MANILA (UPDATED) - Combat operations in Marawi are finally over, Defense Secretary Delfin Lorenzana announced Monday, 5 months after the southern city was seized by Islamic State-linked militants.
Lorenzana said there are no more terrorists in the war-torn city as the last group of the Maute fighters were killed in a final firefight Sunday. He said 42 cadavers were recovered after the encounter.
"There are no more militants in Marawi," Lorenzana announced during a meeting of regional defense ministers in Clark, Pampanga.
Military spokesperson Major General Restituto Padilla said the Maute fighters were given a chance to surrender but they chose to fight up to the very end.
"We never ceased, we never stopped until the last fight yesterday. Then we seized the remaining buildings that they were holding [on] to. This is where we confiscated their .50 caliber machine gun, one of their formidable defense. With that it signaled the last remnants escaping which our troops pursued," he said.
According to Armed Forces chief of staff Eduardo Año, the terrorists confined themselves in 2 buildings, including a mosque, where the last fighting occurred, and where 20 more hostages were rescued.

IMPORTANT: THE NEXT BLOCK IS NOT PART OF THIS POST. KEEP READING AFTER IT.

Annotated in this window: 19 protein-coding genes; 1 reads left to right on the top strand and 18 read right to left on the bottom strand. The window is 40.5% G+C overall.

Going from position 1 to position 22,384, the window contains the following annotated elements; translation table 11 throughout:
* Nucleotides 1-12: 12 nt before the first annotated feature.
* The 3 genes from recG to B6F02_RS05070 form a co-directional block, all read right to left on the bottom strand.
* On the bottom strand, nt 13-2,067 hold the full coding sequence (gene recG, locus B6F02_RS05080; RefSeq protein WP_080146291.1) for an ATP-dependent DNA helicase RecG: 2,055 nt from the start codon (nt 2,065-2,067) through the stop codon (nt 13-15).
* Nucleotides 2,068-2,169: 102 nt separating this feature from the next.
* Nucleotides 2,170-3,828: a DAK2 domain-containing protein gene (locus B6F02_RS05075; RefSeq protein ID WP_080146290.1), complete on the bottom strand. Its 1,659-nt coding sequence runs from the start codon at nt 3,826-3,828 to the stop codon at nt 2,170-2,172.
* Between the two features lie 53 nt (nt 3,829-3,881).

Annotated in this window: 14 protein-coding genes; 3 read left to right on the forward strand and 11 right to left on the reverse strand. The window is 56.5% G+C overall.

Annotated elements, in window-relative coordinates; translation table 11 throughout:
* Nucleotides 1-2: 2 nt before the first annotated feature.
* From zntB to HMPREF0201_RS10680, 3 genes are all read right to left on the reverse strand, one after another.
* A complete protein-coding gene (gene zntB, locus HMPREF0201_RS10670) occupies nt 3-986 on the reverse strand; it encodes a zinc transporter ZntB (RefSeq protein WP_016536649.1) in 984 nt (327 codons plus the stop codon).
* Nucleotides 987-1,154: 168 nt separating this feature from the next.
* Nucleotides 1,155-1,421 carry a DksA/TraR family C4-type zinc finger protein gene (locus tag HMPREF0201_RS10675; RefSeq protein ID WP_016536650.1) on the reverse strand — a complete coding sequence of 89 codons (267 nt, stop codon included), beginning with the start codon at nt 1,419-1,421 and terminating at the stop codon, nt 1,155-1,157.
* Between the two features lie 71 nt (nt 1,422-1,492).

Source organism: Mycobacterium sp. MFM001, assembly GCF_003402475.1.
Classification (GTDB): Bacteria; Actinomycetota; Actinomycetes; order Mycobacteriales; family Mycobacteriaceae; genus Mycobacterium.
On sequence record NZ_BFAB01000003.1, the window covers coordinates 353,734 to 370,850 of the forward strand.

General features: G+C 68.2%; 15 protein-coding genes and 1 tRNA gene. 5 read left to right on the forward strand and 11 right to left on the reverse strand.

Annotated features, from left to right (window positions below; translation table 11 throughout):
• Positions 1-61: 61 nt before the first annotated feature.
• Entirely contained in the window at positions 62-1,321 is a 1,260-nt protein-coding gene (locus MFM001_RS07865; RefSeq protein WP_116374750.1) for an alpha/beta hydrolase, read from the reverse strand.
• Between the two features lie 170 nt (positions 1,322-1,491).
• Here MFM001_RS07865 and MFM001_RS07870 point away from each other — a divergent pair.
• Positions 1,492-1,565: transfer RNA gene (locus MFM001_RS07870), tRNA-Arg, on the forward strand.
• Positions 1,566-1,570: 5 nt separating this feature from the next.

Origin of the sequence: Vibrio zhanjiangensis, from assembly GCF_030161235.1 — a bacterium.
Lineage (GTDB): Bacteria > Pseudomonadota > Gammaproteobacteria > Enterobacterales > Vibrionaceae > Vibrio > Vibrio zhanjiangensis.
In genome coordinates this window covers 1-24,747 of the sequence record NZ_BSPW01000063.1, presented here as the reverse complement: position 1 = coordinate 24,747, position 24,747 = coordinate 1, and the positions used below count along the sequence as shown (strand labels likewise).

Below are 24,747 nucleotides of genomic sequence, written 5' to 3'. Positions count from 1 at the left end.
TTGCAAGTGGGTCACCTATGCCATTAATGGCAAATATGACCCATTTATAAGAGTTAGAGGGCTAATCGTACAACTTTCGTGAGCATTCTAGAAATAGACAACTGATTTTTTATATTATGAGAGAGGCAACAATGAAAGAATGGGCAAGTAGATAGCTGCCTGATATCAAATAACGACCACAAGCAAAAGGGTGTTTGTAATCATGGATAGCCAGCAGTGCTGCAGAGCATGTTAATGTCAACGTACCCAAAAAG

He said among those killed in the final encounter were wives of 2 terrorists who fought the troops as well.
Authorities said 920 militants, 165 troops and police and at least 45 civilians were killed in the conflict, which displaced more than 300,000 people.
Troops also recovered the bodies of a policeman and a soldier yesterday. Año said the body of the cop was burned while the soldier was beheaded.
"Ngayon ang hahanapin po natin ay the stragglers. Maaaring may naiwan na stragglers. Hahanapin din natin 'yung cadavers. We will clear the area of explosives," he added.
President Rodrigo Duterte last week announced that the city has been "liberated from terrorist influence" following the killing of extremist leaders Isnilon Hapilon and Omar Maute.
The AFP had withheld similar declarations as it zeroed in on several insurgents, including 3 sons of Hapilon and several foreigners.
The 154-day Marawi occupation, the Philippines' biggest security crisis in years, has triggered concerns that with its mountains, jungles and porous borders, the island of Mindanao could become a magnet for Islamic State fighters driven out of Iraq and Syria.
More than 1,000 people, mostly rebels, were killed in the battle and the heart of the city of 200,000 has been leveled by air strikes.
Government has begun laying down plans to rebuild Marawi, once a bustling urban and cultural capital and the country's only Islamic city.
The military has also commenced a gradual pullout of troops from the battle zone. With Reuters and Willard Cheng, ABS-CBN News